By Rob Cooney (@EMEducation)
It’s been a while since I read this month’s book, but since I often recommend it to other educators venturing into social media and creating an online presence, I figured I should share it with the ICE Network!
“If you’re not on Facebook, you don’t exist”
-unknown medical student
As the above quote illustrates, millennial learners expect to connect with each other online.
As educators, we need to meet the learners where they are, not where we want to find them.
Unfortunately, the Web 2.0 world makes online content generation increasingly simple. Thus, the “noise” is phenomenal. Getting noticed among a torrent of content seems impossible. It’s not…
Michael Hyatt, former publishing executive turned social media entrepreneur and author, has written a guide to help anyone wanting to establish an online presence. His premise: everyone needs a platform. A “platform” is your means of connecting with your learners and is composed of contacts, connections, and followers.
The books walks educators through the process of background preparation, planning to launch, building an audience, expanding reach, and engaging with followers. While a significant amount of the material seems directed towards people with something to “sell”, the advice also applies to educators seeking to connect with learners. One of the metaphors that I love from the book is the difference between home base, embassies, and listening posts. (See here for previous discussions about this concept. )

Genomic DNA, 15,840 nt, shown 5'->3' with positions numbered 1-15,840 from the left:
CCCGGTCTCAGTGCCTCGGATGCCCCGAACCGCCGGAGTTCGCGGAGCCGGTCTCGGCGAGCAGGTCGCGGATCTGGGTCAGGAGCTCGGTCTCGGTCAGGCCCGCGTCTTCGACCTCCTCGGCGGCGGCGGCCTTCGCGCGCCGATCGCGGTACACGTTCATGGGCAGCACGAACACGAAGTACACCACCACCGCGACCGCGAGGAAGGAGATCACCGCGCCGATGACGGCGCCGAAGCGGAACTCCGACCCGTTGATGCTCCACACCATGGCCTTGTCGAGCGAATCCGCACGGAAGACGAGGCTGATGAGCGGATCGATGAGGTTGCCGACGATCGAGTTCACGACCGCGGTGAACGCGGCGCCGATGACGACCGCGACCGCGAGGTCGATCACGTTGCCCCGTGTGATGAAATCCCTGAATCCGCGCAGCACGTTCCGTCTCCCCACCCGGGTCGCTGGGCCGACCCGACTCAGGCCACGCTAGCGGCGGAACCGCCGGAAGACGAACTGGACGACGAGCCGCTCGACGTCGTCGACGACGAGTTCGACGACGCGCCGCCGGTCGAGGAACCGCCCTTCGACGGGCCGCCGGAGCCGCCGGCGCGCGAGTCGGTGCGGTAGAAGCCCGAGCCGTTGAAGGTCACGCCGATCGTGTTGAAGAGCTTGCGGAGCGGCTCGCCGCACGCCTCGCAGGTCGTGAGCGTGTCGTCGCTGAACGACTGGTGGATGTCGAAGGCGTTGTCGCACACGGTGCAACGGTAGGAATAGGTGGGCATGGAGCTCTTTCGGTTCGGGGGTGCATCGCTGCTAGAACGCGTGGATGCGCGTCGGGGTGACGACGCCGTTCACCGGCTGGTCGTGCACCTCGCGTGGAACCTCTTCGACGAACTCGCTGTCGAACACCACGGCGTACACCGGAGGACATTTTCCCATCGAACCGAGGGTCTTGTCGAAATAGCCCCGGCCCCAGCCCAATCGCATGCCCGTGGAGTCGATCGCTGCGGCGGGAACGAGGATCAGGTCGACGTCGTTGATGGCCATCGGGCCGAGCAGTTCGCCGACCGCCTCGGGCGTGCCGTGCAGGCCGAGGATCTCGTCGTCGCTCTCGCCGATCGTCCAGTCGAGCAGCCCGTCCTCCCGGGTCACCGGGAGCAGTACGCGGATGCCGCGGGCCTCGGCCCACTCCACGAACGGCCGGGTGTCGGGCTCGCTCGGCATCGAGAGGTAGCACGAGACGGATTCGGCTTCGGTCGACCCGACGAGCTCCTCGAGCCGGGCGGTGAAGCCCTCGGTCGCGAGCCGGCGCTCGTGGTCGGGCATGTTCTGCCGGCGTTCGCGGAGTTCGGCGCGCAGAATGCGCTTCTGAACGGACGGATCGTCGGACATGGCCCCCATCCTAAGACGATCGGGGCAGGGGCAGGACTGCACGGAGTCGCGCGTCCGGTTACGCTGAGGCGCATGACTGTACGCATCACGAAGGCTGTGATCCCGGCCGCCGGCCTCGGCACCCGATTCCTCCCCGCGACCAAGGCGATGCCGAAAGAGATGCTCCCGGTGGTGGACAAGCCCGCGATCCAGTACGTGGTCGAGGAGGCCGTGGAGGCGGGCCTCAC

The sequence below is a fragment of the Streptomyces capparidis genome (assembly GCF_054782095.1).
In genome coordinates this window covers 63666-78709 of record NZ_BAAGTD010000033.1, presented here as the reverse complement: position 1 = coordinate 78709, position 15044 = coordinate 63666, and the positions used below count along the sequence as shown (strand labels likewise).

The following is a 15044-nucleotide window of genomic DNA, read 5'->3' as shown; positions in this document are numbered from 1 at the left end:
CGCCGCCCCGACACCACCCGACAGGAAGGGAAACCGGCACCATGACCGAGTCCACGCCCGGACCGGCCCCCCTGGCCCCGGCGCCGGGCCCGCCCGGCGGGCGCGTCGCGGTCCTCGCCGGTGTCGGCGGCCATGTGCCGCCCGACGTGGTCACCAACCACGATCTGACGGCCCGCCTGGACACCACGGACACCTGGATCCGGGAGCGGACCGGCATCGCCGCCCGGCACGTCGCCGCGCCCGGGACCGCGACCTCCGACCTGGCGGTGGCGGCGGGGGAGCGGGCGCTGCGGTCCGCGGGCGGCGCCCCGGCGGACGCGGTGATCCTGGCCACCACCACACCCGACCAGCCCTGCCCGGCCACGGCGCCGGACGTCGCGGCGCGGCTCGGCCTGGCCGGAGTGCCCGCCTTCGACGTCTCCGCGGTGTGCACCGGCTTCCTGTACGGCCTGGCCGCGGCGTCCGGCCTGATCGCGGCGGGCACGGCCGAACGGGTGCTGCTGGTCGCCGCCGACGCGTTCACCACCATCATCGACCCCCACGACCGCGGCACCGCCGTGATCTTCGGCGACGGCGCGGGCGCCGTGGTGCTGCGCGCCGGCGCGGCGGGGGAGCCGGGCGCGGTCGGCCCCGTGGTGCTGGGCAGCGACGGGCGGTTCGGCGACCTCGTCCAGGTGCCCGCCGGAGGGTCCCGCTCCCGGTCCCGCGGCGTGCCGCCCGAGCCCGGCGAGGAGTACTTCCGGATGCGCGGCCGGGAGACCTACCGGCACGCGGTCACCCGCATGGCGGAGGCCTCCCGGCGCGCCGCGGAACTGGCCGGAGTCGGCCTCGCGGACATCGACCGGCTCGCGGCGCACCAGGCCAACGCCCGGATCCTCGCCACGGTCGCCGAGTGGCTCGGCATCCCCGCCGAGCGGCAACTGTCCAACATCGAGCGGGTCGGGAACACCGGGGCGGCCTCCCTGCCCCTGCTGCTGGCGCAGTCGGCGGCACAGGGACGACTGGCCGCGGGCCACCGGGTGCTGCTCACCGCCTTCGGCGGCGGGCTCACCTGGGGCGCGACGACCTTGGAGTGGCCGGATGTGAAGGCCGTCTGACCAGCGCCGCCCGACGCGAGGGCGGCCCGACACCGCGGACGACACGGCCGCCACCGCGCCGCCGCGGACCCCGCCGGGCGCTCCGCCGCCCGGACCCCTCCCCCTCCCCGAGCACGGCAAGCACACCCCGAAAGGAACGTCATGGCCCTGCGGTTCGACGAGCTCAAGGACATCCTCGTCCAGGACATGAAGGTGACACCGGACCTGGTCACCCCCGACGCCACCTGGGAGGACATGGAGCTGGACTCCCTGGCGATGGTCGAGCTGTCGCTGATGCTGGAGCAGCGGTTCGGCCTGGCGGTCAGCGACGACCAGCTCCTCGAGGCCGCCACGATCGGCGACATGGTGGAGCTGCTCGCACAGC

The home base is a site that you own and control. For many educators, this may be a personal blog or wiki. It is where you share your best content. People discover your home base through…
Embassies. Embassies are digital (or physical) channels that you don’t own or control. They are places where you maintain an active presence and interact with your audience. Examples include Twitter, Facebook, Google+, or even print newsletters.
Finally, listening posts are places that you neither own, nor actively maintain. Listen posts are technologies that allow you to monitor your digital brand and track discussions relevant to you. Examples include Hootsuite that tracks Twitter specific hash tags and Google Alerts that monitors the web for specific keywords.
The remainder of Platform is dedicated to helping you master these 3 channels. Hyatt includes advice for producing faster and avoiding mistakes. I highly recommend this book for any educator, from digital tourist to digital native. The advice is sound, easy to follow, and will help you establish your digital brand.
Featured image via Pexels